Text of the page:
Delays on the Panama Canal

By Rebecca WatersOuch! Over 150 recreational boats are backed up on the Caribbean side of the Panama Canal with wait times of up to 2 months for transit. Officially, the delays are due to the arrival of an unusually large number of commercial ships, about 50 a day, up from the 38 expected at this time of year. However, speculation is rife as cruisers worry about crossing the
Author:
Publish date:
Updated on

By Rebecca Waters

Ouch!

Over 150 recreational boats are backed up on the Caribbean side of the Panama Canal with wait times of up to 2 months for transit. Officially, the delays are due to the arrival of an unusually large number of commercial ships, about 50 a day, up from the 38 expected at this time of year. However, speculation is rife as cruisers worry about crossing the Pacific before cyclone season sets in.

Some people claim that workers are on a "go slow" order in an attempt to negotiate higher wages (canal workers can't strike). Others note that cruisers pay a lot less for their transits and, if delayed, are more likely than commercial-vessel crew to spend money and support the local economy. That could be a motive for a slow-down. Another theory is that falling water levels resulting from deforestation are limiting the possible number of transits through the canal. It seems likely that each of these elements is playing a part.

Regardless of the causes, cruisers are looking to alternatives; one is paying $5,000 for overland transit and another is sailing the long way around to the Pacific. The organizers of the Clipper Race, due to reach the canal soon, shortened the Santa Cruz-to-Panama leg of the race to ensure that all participants could move toward the canal as soon as possible and convene as a group. They are currently negotiating transit with the local embassy. Blue Water Rally organizers, who managed to get their entire fleet through in 48 hours in February, are already contemplating new approaches for their next transit, should delays continue.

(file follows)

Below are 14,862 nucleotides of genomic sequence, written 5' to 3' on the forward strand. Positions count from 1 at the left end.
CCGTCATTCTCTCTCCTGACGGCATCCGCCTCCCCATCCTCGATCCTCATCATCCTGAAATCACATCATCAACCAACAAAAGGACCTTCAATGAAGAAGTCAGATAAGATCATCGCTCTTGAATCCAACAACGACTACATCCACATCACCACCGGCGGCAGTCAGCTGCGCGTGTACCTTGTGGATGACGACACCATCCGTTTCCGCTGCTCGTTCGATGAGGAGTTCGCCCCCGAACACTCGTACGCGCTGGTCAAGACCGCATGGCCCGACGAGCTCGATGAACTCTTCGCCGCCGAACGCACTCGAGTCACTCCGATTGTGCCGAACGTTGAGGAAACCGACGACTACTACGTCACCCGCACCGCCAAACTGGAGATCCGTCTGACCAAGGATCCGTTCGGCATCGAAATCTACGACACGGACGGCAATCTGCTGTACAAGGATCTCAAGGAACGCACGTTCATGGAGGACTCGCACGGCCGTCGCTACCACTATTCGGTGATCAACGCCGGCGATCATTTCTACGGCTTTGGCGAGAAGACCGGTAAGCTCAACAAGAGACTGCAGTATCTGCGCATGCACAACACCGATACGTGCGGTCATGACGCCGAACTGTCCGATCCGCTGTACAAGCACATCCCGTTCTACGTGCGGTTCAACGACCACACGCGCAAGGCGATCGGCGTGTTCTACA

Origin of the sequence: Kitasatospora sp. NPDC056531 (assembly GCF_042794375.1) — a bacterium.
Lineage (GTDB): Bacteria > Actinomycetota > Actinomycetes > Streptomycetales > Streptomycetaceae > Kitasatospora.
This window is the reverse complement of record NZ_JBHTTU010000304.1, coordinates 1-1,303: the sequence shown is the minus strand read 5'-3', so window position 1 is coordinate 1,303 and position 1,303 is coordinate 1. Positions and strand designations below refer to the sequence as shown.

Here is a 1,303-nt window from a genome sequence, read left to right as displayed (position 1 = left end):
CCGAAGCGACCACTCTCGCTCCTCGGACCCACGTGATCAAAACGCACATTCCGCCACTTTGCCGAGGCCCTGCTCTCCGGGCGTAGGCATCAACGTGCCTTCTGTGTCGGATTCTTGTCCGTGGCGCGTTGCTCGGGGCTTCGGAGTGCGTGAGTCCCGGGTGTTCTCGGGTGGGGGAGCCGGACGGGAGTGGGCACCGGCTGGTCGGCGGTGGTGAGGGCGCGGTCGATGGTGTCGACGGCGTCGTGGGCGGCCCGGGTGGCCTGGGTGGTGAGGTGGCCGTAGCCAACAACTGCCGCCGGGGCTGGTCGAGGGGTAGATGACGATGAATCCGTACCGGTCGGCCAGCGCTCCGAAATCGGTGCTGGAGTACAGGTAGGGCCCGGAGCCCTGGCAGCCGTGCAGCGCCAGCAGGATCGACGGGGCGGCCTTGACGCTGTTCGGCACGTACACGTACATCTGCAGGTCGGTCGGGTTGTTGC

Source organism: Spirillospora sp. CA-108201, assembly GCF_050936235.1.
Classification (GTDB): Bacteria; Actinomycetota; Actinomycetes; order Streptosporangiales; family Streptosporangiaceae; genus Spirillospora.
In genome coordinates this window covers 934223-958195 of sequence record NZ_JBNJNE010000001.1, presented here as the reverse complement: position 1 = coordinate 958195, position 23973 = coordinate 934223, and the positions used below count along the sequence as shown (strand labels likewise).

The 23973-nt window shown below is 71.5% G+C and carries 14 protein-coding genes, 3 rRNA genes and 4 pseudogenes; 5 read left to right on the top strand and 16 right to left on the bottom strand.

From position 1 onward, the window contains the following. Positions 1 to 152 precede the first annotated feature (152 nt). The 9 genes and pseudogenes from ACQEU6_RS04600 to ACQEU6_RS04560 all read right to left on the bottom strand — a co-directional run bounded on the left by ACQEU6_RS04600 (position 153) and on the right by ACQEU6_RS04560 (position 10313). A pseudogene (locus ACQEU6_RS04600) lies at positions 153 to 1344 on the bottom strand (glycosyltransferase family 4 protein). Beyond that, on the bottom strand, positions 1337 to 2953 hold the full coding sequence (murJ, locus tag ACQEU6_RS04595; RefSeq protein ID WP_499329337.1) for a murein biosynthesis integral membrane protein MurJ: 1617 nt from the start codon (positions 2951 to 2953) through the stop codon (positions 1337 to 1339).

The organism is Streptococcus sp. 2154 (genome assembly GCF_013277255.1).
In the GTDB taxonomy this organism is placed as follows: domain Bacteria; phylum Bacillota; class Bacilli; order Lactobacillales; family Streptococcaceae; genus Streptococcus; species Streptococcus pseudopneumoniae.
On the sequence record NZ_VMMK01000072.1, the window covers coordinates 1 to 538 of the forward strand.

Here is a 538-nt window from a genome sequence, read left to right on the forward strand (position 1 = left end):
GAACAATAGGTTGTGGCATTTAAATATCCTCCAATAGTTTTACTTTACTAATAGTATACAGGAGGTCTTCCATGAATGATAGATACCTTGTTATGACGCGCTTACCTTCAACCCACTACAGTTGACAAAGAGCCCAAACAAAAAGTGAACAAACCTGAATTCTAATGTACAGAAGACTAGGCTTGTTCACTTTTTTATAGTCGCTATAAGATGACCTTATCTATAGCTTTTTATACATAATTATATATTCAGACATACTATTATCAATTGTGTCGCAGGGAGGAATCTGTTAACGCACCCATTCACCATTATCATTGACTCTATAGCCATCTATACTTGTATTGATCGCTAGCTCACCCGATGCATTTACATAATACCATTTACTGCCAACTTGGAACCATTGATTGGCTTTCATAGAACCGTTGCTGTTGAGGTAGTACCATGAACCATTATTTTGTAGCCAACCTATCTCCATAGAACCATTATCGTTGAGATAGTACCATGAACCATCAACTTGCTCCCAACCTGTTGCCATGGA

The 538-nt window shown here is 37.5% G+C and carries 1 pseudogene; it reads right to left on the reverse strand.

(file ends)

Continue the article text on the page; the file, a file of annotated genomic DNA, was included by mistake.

There's not much that individual boats can do but wait. Agents are powerless in easing delays. Some sailors are extending their down-coast cruising and others are leaving their boats and returning home. The majority are sitting in marinas, hoping for an earlier transit time to open up.

Posted May 19, 2008

Related

Alerion2048x

Alerion Yachts 33, the 90 Minute Get Away

Easy to sail, luxurious, and swift; the Alerion 33 is the solution to your busy life. The intuitive, simple rig design, easy set-up, and put-away mean there’s no need to wait for crew to enjoy a weekend, a day, or an hour out sailing. Her beauty and comfort are evident in the ...read more

anchor

Know how: Ground Tackle

Your ground tackle is like a relationship—the more you care for it, the longer it will last. So, how do you enhance the relationship? First up, think of the accommodations—a damp, salt-rich, often warm environment, just the kind of thing to encourage corrosion. What can be done? ...read more

DSC_7522

Boat Review: Beneteau Oceanis 46.1

The Beneteau sailboat line has long represented a kind of continuum, both in terms of the many models the company is offering at any given moment and over time. This does not, however, in any way diminish the quality of its individual boats. Just the opposite. Case in point: the ...read more

shutterstock_1016585167

Cruising: Memories Made by People You Meet

Steve greeted my boyfriend, Phillip, and me as soon as we tied Plaintiff’s Rest, our 1985 Niagara 35, up to his dock on one of the Berry Islands in the Bahamas. He was tall, cheerful and clad in a hodge-podge of clothes one might wear to paint a house: oversized, grungy and old. ...read more

_98A7540

Cruising: Dogs Afloat

We dog owners understand the general expectations of ourselves in public places, like picking up after Fido and keeping him on a leash. There are, however, certain places where additional unspoken rules or expectations may apply—as in harbors or marinas. If you sail with your ...read more

TOTW_PromoSite

SAIL's Tip of the Week

Presented by Vetus-Maxwell. Got a tip? Send it to sailmail@sailmagazine.com Log the glass  A week ago I set out after breakfast on a 50-mile passage. The day’s forecast via the internet was for 14-18 knots. It never happened, and I spent the entire trip adjusting my genoa ...read more